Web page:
As is the case with most Pixar joints, Lightyear is all about its themes and messages, with the film commenting on learning to live with our errors and not allowing past mistakes to consume our lives, instead using them to reflect on ourselves. Writers MacLane, Matthew Aldrich, and Jason Headley also touch on the importance of giving everyone a ‘fair go’ and how simply participating should be reward enough. And while these are all admirable messages, delivered in an intelligent way, the film lacks a sense of fun, adventure, and excitement.
Moreover, Lightyear is somewhat bland and ugly to look at, taking place in one kind of dull location. Sure, the animation and cinematography by Jeremy Lasky, Finding Nemo (2003), and Ian Megibben, Soul (2020), is first-rate, but the heavy-handed mood and bleak aesthetic of the piece are far too dreary for a kid-centric Buzz Lightyear romp. Filmmakers also fudge the epic villain of Emperor Zurg (James Brolin) by trying to give him a Star Wars-esqe twist, which ultimately winds up messing up what should have been a pretty cool adversary.
On the flip side, Disney’s first proper LGBTQ+ character of Alisha Hawthorne — along with the family-friendly studio’s first same-sex kiss — is done organically, with Alisha’s relationship portrayed as something meaningful whilst coming off as a natural part of the story as opposed to something a little gimmicky. Furthermore, Uzo Aduba, My Little Pony: The Movie (2017), who voices the Space Ranger Commander Alisha, gives a very potent performance as Buzz’s best friend and is arguably the most memorable human character in the film.
While on the topic of performances, Chris Evans, Captain America: The First Avenger (2011), does a solid job voicing our square-jawed hero Buzz Lightyear, who’s still as arrogant and headstrong as ever, despite being less playful and dynamic than Tim Allen, who provided the vocals for Lightyear in the Toy Story films (1995 – 2019). Keke Palmer, Hustlers (2019), is also good as Alisha’s steadfast daughter Izzy, who winds up forming her own friendship with Lightyear decades after her mom’s passing.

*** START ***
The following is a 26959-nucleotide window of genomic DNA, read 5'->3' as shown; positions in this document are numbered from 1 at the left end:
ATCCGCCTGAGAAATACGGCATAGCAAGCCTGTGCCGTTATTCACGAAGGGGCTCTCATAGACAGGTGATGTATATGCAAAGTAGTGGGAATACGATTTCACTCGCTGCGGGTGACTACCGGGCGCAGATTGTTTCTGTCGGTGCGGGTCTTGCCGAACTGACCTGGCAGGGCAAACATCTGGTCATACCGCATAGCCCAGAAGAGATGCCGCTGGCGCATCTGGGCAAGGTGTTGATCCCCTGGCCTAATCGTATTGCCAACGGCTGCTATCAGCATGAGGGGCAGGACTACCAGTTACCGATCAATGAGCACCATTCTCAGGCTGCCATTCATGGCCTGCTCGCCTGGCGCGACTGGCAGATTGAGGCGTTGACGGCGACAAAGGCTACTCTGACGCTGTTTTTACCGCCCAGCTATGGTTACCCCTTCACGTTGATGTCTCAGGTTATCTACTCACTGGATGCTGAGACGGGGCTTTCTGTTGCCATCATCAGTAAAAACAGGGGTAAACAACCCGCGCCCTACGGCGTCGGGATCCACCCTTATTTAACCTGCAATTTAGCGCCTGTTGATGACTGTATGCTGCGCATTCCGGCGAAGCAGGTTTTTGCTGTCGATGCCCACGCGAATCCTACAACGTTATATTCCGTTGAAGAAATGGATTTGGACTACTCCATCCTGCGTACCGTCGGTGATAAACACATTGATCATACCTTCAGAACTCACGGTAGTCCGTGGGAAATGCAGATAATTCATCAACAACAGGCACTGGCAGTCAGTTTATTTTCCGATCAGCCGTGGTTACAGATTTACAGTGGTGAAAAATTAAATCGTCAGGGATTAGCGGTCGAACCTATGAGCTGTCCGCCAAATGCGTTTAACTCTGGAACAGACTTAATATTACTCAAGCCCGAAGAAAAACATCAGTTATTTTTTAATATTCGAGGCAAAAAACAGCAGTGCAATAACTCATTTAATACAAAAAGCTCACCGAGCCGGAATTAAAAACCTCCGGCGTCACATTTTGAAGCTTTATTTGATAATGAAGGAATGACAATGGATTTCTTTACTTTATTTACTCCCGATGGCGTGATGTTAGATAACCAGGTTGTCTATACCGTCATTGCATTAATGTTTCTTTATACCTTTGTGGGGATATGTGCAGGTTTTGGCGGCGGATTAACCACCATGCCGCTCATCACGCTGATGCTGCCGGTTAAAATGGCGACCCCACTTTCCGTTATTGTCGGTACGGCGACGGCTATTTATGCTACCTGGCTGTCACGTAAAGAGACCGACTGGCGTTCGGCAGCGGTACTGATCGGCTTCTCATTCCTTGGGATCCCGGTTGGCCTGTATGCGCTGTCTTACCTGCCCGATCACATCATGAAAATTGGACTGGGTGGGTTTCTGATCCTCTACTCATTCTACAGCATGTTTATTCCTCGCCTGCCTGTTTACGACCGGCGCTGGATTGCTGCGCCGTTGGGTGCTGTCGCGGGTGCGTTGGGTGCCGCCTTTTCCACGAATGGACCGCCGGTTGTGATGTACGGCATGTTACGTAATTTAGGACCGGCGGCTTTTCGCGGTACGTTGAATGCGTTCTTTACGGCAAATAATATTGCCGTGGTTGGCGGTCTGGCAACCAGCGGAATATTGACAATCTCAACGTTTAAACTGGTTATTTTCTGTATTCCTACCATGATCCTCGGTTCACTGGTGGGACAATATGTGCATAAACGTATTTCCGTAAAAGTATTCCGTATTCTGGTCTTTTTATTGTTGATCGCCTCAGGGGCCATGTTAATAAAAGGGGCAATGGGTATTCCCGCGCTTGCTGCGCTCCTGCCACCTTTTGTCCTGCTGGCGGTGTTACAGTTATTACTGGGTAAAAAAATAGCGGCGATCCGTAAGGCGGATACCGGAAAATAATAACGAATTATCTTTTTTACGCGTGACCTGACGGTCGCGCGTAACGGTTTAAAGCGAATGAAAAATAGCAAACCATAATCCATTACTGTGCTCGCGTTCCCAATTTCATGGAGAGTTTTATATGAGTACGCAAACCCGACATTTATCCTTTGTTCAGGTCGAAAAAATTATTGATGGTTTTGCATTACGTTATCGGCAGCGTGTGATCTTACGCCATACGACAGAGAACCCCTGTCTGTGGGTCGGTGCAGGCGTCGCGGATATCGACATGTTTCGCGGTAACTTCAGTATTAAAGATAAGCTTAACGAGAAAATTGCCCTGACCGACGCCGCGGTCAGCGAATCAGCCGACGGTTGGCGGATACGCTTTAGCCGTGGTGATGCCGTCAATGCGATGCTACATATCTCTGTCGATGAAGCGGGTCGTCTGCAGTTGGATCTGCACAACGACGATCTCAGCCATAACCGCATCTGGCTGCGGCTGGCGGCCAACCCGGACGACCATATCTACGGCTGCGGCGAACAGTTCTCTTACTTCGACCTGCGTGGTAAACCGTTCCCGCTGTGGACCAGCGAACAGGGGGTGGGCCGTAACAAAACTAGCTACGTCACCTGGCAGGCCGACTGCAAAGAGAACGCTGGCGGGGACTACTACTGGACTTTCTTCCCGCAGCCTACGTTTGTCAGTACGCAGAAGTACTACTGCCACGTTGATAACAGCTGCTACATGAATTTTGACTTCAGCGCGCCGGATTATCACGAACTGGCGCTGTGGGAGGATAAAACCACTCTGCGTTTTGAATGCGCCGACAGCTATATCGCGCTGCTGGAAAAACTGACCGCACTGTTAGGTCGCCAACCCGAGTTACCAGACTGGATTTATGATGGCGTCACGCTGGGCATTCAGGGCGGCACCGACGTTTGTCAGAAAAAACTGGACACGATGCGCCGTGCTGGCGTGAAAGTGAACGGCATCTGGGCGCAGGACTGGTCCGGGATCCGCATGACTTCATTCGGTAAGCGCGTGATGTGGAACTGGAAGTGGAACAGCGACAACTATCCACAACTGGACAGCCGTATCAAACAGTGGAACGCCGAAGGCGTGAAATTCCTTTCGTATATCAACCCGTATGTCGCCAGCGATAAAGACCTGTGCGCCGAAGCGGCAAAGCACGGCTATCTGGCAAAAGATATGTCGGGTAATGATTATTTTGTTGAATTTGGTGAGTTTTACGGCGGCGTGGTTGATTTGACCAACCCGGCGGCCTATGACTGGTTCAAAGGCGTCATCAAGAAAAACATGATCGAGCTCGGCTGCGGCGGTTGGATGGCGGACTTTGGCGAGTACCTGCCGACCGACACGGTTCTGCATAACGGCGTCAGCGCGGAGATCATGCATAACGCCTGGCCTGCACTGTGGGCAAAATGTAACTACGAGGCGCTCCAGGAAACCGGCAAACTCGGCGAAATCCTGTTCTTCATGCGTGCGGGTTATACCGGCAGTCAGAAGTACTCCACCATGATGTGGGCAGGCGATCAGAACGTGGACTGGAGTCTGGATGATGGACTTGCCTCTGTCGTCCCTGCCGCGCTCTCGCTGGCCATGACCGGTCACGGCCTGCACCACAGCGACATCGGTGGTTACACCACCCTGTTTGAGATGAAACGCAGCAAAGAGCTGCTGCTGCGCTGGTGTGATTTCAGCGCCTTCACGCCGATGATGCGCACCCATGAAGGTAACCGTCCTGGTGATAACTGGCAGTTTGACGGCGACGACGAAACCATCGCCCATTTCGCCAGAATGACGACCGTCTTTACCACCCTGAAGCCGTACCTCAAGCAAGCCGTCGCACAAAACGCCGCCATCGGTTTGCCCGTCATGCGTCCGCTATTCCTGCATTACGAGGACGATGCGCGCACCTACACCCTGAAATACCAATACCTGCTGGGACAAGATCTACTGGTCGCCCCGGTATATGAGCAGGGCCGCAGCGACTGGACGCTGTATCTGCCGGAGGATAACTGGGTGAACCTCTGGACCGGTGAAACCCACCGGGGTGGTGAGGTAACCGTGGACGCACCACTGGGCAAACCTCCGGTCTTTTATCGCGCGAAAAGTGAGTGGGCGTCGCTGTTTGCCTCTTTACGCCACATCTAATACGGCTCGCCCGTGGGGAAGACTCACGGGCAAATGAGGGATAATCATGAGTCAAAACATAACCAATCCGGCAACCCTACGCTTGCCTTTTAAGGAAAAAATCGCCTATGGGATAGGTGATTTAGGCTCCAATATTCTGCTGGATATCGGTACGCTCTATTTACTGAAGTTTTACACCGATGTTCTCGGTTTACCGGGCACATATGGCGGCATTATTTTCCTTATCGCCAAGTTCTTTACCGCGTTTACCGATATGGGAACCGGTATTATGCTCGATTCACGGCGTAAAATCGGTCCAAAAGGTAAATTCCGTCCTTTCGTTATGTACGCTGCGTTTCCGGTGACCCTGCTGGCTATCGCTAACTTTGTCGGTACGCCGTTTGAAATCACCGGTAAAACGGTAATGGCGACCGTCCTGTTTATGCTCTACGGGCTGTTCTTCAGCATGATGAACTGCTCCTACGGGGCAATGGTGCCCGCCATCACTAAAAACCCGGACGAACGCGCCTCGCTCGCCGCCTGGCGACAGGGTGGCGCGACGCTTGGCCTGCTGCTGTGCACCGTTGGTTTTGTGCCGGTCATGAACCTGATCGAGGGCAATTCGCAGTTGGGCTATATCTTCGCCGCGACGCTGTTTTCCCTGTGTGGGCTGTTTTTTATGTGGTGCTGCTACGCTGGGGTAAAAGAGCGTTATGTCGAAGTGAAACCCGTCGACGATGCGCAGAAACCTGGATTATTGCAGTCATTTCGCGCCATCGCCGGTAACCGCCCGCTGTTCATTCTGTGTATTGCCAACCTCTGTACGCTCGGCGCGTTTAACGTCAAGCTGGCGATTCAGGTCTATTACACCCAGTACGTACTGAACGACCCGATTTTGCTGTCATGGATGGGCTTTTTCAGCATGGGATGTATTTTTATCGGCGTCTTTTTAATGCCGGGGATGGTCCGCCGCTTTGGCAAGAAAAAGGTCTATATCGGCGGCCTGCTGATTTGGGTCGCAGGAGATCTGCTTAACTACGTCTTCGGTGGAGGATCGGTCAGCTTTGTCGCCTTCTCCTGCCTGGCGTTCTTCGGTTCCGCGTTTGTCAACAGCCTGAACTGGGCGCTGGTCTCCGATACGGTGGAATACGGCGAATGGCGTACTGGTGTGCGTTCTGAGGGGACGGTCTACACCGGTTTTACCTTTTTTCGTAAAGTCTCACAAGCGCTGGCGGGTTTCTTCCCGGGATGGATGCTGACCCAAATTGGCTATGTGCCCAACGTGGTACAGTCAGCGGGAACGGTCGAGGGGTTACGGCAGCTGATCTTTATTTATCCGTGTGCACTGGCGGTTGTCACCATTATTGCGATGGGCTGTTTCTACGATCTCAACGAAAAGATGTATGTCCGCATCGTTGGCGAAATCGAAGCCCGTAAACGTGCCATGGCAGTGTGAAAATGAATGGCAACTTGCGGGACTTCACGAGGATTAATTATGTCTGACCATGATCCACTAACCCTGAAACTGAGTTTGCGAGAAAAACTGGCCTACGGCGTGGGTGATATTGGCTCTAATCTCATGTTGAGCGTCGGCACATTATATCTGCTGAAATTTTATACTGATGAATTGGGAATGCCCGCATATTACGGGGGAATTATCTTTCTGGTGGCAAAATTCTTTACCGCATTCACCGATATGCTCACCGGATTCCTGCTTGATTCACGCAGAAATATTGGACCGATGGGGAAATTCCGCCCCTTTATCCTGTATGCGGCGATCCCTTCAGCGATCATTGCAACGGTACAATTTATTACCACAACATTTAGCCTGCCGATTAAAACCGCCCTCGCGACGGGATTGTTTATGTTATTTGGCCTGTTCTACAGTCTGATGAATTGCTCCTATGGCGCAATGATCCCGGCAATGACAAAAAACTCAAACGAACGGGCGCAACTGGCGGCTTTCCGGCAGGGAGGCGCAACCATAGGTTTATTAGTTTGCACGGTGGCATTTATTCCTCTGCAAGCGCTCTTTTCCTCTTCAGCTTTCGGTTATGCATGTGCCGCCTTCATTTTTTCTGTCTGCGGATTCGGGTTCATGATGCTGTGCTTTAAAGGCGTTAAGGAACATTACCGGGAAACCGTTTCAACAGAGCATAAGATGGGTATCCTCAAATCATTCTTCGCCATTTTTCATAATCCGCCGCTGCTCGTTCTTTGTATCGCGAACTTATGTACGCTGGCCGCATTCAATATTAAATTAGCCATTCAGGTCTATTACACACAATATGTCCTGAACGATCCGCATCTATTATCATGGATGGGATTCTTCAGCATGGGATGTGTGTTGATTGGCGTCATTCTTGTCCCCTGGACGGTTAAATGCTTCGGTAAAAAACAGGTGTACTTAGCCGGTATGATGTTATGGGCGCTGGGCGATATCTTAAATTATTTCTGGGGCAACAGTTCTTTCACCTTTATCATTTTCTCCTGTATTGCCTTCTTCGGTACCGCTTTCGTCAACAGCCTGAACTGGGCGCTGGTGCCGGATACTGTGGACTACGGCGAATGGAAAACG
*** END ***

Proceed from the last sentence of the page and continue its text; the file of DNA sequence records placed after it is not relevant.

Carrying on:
It’s the comic relief, however, that injects the much-needed life into this film. Both Taika Waititi, Jojo Rabbit (2019), and Orange Is the New Black (2013 – 19) alumni Dale Soules do wonderful work lending their chops to goofy naïve recruit Mo Morrison and gruff elderly convict Darby Steel, respectively. Honestly, though, it’s The Good Dinosaur (2015) director Peter Sohn who steals the entire film voicing an adorable, highly intelligent robotic cat named Sox, which Buzz receives after his first four years away from the settlement; not only does Sohn’s Sox provide the funniest moments in the movie, but the loveable furball could be the studio’s most bankable character success since Toy Story 4’s Forky (Sox is gonna sell a lot of toys!).
Although Lightyear isn’t necessarily a bad film per se, Angus MacLane and his team kind of missed the opportunity to do something uniquely special here. True, Lightyear is a fairly good Pixar movie that delivers some strong messages on inclusion and growing/ learning from blunders. Still, I feel that the whole venture isn’t exactly tailor-made for its target audience and would have probably worked better as a ten-minute short. My question is, though, where’s Andy’s Sox toy?
3 / 5 – Good
Reviewed by Dan Cachia (Mr. Movie)